Earlier this week on the Stanford campus, medical technology entrepreneurs shared advice and commented on the challenges faced by young companies in the biotechnology, medical device development and healthcare fields. KQED reports:
As part of the university's Entrepreneurship Week, StartX, Stanford’s student-run startup accelerator program, hosted a panel where former students and company founders now working in the medical technology sector offered insight into all angles of the startup struggle.
All seven speakers agreed that funding problems are the largest roadblock but not wholly detrimental to the creative process.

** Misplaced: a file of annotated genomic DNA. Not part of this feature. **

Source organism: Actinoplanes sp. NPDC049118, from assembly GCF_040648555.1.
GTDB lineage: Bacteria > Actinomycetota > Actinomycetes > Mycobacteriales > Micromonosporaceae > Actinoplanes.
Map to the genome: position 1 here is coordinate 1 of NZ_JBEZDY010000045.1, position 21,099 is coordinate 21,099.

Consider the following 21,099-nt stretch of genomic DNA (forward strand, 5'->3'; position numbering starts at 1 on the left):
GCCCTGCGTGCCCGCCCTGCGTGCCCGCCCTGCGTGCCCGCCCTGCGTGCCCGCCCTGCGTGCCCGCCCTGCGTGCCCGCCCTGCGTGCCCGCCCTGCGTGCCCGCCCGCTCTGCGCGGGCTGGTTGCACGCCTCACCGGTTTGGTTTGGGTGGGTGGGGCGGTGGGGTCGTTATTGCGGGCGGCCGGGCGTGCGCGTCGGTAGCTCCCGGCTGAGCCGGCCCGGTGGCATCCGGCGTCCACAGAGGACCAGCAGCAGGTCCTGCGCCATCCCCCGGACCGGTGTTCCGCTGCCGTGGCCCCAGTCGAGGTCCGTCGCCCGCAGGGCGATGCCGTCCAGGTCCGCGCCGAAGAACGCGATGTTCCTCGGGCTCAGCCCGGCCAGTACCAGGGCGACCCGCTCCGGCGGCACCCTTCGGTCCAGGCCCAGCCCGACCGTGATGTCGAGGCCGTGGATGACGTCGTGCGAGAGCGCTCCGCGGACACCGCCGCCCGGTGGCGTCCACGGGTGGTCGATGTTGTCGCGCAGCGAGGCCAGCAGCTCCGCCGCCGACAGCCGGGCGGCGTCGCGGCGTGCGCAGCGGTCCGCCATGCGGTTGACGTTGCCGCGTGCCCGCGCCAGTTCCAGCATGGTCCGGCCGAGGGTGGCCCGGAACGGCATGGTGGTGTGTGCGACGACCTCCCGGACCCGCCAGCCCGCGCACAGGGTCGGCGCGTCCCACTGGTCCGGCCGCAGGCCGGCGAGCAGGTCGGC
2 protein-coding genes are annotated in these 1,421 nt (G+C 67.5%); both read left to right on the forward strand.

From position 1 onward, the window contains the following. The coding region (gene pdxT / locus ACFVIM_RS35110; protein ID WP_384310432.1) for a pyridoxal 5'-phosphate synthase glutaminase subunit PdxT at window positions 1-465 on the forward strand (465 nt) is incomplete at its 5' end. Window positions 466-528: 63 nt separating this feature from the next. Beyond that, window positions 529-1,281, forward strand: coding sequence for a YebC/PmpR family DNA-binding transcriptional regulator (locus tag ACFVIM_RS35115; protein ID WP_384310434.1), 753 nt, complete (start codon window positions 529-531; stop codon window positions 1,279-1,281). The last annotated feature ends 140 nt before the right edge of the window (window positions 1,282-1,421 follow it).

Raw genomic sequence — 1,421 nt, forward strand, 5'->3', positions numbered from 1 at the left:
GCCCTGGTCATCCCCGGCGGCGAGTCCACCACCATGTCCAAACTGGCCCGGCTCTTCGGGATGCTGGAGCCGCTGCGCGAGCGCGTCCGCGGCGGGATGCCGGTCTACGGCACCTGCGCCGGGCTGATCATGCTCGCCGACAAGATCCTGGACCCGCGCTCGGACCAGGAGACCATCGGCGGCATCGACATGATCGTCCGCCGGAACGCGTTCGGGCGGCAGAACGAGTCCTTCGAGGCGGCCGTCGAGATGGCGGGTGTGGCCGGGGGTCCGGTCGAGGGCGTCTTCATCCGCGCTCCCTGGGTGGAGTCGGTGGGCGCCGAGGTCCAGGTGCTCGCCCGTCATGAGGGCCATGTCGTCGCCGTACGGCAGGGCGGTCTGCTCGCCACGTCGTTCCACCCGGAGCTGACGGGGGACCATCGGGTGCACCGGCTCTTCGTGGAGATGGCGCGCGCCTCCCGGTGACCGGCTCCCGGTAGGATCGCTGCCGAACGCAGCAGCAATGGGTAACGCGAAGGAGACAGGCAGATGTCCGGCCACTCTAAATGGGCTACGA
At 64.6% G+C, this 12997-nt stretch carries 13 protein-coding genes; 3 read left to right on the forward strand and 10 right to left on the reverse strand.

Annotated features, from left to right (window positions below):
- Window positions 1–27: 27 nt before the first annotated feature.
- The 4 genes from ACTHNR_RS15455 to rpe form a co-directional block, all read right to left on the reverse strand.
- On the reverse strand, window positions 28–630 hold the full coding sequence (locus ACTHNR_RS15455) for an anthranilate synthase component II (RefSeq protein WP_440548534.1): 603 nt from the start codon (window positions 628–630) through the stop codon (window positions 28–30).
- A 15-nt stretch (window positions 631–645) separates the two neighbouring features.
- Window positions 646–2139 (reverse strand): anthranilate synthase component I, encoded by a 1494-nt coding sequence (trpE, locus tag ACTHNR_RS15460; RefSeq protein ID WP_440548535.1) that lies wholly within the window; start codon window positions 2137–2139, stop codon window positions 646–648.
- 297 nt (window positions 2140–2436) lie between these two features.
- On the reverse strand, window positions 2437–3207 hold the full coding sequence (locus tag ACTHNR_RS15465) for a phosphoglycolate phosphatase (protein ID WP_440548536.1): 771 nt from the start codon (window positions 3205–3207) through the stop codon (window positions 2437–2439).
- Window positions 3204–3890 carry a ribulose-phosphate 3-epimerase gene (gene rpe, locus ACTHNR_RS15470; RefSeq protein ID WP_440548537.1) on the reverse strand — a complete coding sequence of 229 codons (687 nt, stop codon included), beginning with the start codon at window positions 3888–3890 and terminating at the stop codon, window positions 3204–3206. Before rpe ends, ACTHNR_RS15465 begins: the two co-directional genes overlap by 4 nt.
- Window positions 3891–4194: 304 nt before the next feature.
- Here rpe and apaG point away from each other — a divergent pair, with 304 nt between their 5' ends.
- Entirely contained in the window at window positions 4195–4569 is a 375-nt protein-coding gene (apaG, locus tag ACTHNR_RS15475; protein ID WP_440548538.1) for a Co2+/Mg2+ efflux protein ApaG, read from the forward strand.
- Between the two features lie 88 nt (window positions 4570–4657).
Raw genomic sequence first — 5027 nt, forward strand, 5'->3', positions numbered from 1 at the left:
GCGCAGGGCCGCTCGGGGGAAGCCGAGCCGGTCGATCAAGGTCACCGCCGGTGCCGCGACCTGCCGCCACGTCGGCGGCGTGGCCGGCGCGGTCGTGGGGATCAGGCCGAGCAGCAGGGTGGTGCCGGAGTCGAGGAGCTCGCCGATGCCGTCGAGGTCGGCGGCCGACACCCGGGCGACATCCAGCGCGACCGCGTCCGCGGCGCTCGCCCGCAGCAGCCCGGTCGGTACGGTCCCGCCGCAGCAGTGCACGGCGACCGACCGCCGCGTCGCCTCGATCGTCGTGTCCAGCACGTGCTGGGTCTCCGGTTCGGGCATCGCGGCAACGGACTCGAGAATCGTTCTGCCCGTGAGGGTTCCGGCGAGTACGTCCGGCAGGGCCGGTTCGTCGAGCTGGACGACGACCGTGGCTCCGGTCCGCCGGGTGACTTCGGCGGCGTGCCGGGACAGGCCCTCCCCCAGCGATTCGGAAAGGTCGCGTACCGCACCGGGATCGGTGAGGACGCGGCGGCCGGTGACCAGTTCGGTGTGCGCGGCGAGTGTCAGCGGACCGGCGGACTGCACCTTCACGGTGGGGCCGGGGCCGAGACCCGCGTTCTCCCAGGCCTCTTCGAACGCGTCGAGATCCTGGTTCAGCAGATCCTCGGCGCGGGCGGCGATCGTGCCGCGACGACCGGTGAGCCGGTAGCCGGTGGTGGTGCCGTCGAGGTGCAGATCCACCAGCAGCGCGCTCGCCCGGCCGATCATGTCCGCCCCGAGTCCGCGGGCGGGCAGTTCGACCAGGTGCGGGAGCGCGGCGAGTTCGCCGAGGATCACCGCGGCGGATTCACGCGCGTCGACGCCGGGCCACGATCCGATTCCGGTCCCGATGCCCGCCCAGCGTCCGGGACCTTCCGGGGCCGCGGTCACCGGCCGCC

“Due to the volatility of the FDA, most investors won’t invest until the later stage” of development, said Lily Truong, chief executive of ClearEar. The company’s total ear-care tool safely and quickly removes severe earwax buildup. “This causes the problem that if investors want late-stage companies, how does a startup get to that stage without help in the beginning?”
Previously: FDA begins to revamp approval process for medical devices, Stanford physician-entrepreneur discusses need to change FDA approval process, Stanford Biodesign Program releases video series on the FDA system, Is the United States losing ground as a leader of medical innovation?